Data in particulates graph from:
Mayewski, P.A., Lyons, W.B., Spencer, M.J., Twickler, M.S., Buck, C.F. and Whitlow, S., 1990, An ice core record of atmospheric response to anthropogenic sulphate and nitrate, Nature 346(6284), 554-556.
Viking colonies in Greenland abruptly vanished toward the end of the 14th century. Why? One clue comes from ice cores. This graph, which combines results from cores taken in both Antarctica and Greenland, tracks sodium levels over the past 1,200 years. In colder periods, seas become stormier because of the greater contrast in temperatures between the tropics and the poles, and so more sodium--an indicator of seasalt--winds up on the ice caps. About 1400 AD, the cores at both poles clearly show a sharp rise in sodium, which some scientists say marks the onset of the Little Ice Age, a period of much cooler temperatures that lasted into the 19th century. For the Vikings, a series of abnormally cold winters in the late 1300s spelled doom.
Graph modified from:
Kreutz, K.J., Mayewski, P.A., Meeker, L.D., Twickler, M.S., Whitlow, S.I. and Pittalwala, I.I., in press 1997, Bipolar changes in atmospheric circulation during the Little Ice Age, Science.
Annual layers of snowfall in ice cores can be counted as easily as tree rings, allowing precise dating of events such as volcanic eruptions. Distinct annual layers stand out because, in snow that falls in summer, crystals are larger and acidity higher than in winter snow. In some cases, scientists can even tell seasons apart, by using a laser to measure the concentration of dust particles. (Winds are generally stronger in springtime, meaning more dust gets blown into the atmosphere.) In this photograph of an ice core drilled in the Kunlun Mountains of western China, the thick, lighter bands indicate heavy snowfall during the monsoon season in the year 1167 AD, while the thinner, darker strips show layers of dust blown into the snowfield during the dry season.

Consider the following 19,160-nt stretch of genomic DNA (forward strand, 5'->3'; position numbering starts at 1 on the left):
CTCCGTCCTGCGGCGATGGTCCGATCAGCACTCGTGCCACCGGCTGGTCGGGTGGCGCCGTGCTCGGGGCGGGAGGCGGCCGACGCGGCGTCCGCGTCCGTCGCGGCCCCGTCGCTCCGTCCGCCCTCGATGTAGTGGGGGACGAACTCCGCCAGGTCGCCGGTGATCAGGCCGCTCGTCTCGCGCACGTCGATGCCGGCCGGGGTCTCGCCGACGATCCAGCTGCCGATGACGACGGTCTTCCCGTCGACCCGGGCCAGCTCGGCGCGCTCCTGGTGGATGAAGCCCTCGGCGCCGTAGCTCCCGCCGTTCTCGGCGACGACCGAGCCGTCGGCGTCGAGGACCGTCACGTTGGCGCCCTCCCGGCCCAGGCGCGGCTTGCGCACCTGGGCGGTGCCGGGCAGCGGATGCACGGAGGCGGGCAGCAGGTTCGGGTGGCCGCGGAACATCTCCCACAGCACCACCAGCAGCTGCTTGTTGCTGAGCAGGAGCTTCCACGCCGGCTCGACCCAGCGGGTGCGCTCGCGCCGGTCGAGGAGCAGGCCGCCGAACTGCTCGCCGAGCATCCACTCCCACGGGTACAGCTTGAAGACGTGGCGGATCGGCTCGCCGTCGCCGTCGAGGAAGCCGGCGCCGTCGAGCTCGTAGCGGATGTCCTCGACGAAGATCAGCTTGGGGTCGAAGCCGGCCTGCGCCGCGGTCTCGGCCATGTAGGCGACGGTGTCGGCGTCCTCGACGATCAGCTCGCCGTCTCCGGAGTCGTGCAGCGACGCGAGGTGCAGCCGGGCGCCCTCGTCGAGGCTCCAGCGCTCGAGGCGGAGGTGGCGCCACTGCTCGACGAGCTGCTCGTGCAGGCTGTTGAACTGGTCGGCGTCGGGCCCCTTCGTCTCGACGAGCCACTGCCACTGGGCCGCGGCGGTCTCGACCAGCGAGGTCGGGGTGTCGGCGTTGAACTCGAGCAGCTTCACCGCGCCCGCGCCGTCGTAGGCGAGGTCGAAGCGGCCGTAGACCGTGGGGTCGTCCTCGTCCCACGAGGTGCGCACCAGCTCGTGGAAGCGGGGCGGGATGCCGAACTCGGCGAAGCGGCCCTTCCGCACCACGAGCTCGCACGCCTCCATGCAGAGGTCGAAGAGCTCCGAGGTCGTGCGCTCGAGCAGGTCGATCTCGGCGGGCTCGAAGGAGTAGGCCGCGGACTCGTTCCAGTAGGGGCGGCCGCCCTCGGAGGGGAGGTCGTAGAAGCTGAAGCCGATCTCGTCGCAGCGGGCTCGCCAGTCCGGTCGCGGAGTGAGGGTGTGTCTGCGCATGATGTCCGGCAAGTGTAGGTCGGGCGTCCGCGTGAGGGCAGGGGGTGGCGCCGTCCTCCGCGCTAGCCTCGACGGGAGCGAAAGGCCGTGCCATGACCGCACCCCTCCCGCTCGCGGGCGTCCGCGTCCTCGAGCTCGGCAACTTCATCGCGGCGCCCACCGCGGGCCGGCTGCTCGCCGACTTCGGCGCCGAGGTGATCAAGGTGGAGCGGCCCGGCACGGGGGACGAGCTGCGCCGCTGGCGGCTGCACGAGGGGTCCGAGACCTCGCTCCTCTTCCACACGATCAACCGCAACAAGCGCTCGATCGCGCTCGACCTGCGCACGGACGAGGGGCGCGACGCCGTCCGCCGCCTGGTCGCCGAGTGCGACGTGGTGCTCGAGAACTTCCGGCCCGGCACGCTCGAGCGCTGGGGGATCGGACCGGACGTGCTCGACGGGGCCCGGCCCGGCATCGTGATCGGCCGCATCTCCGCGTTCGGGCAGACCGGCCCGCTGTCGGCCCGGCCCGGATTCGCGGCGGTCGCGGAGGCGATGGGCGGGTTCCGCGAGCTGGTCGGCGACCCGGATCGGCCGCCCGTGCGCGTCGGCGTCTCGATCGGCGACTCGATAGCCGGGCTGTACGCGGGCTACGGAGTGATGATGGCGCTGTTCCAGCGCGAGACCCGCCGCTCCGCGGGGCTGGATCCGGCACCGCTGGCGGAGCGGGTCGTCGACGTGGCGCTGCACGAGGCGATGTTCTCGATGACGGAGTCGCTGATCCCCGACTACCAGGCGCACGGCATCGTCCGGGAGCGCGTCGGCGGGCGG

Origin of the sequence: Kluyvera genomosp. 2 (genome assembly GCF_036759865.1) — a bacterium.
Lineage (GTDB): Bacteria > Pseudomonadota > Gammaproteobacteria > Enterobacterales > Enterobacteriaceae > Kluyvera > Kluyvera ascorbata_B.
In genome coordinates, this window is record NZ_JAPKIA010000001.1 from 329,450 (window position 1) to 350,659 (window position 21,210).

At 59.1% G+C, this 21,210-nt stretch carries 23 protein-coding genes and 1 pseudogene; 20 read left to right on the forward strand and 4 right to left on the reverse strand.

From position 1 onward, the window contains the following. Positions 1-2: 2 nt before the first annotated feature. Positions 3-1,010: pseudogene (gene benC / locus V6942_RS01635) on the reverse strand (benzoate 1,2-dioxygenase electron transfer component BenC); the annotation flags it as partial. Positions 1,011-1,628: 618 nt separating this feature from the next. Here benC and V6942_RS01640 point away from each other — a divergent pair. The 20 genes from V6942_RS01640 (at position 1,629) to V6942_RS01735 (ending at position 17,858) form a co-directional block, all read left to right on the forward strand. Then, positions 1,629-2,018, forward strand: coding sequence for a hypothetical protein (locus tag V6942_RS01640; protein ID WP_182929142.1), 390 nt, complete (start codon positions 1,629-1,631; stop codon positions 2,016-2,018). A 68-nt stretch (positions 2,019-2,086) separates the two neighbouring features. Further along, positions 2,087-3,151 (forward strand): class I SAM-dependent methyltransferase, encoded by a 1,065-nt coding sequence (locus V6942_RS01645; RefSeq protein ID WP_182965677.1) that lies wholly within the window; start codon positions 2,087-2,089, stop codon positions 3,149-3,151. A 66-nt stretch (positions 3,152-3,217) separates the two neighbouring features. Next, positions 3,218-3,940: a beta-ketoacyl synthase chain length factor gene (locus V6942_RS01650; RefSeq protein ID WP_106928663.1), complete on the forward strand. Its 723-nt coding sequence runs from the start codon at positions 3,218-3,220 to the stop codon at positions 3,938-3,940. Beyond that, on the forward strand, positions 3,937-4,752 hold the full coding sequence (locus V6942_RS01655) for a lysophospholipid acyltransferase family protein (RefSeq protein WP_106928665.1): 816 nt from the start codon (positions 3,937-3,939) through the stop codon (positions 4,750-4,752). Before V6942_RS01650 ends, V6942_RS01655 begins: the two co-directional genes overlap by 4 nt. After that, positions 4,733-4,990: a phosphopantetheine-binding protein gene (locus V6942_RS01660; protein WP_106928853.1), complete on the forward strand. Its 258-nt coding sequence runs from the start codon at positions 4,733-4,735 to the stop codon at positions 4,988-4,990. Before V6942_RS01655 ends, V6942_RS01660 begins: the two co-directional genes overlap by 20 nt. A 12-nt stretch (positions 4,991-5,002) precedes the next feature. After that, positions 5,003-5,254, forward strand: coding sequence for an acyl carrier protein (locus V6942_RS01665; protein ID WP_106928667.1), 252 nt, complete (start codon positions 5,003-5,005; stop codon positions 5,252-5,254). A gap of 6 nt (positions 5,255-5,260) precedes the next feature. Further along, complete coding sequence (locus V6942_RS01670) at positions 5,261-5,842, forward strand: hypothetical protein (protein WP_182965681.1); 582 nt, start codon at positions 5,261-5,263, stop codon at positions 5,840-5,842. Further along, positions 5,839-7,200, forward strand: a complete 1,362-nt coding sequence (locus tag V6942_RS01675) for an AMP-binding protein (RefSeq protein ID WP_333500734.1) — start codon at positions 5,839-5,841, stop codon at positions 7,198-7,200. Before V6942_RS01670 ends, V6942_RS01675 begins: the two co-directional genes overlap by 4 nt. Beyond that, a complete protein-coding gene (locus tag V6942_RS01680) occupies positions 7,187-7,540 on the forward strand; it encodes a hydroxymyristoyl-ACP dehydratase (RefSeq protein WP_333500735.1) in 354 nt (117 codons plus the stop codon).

Core photo courtesy of Lonnie G. Thompson, The Ohio University
(BP - Before Present)
Ice cores have revealed that global climate--long thought to change only very gradually--can shift with frightening speed, in some cases in a matter of years. As this graph shows, one such jump occurred about 12,000 years ago, as the last glacial period (the Pleistocene) was giving way to our current warm "interglacial" period (the Holocene). Suddenly, possibly in less than five years, average temperatures, which were slightly cooler than today's, plunged by about 27°F, returning the world to near-glacial conditions. (As the graph indicates, calcium levels tend to go up and snow accumulation down with temperature, which is estimated by comparing the ratio of oxygen isotopes in water--see "Temperature" in core at left.) The Younger Dryas, as this freak period is known, lasted about 1,300 years before it returned--just as abruptly--to the temperatures typical of the period immediately preceding it.
Data in graph taken from:
Alley, R.B., Meese, D., Shuman, C.A., Gow, A.J., Taylor, K., Ram, M., Waddington, E.D. and Mayewski, P.A., 1993, Abrupt increase in Greenland snow accumulation at the end of the Younger Dryas event, Nature 362, 527-529.
Grootes, P.M., Stuiver, M., White, J.W.C., Johnsen, S. and Jouzel, J., 1993, Comparison of oxygen isotope records from the GISP2 and GRIP Greenland ice cores, Nature 336, 552-554.
Mayewski, P.A., Meeker, L.D., Whitlow,S., Twickler, M.S., Morrison, M.C., Grootes, P.M., Bond, G.C., Alley, R.B., Meese, D.A., Gow, A.J., Taylor, K.C., Ram, M. and Wumkes, M., 1994, Changes in atmospheric circulation and ocean ice cover over the North Atlantic during the last 41,000 years, Science 263, 1747-1751.